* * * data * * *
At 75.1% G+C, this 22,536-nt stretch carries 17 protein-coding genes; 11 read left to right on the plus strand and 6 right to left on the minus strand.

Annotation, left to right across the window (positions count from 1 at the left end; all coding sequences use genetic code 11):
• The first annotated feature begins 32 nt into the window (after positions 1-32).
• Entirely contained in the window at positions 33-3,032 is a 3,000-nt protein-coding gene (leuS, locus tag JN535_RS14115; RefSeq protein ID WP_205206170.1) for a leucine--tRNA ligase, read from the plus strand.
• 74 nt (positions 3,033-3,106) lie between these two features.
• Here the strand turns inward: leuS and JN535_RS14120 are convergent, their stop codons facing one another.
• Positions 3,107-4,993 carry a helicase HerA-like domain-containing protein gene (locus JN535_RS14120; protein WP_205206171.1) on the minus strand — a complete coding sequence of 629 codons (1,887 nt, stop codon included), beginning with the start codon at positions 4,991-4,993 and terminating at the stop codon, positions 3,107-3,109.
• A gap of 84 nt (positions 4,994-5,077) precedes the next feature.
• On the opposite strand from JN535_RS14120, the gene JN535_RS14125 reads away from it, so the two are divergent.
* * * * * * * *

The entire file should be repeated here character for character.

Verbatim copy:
At 75.1% G+C, this 22,536-nt stretch carries 17 protein-coding genes; 11 read left to right on the plus strand and 6 right to left on the minus strand.

Annotation, left to right across the window (positions count from 1 at the left end; all coding sequences use genetic code 11):
• The first annotated feature begins 32 nt into the window (after positions 1-32).
• Entirely contained in the window at positions 33-3,032 is a 3,000-nt protein-coding gene (leuS, locus tag JN535_RS14115; RefSeq protein ID WP_205206170.1) for a leucine--tRNA ligase, read from the plus strand.
• 74 nt (positions 3,033-3,106) lie between these two features.
• Here the strand turns inward: leuS and JN535_RS14120 are convergent, their stop codons facing one another.
• Positions 3,107-4,993 carry a helicase HerA-like domain-containing protein gene (locus JN535_RS14120; protein WP_205206171.1) on the minus strand — a complete coding sequence of 629 codons (1,887 nt, stop codon included), beginning with the start codon at positions 4,991-4,993 and terminating at the stop codon, positions 3,107-3,109.
• A gap of 84 nt (positions 4,994-5,077) precedes the next feature.
• On the opposite strand from JN535_RS14120, the gene JN535_RS14125 reads away from it, so the two are divergent.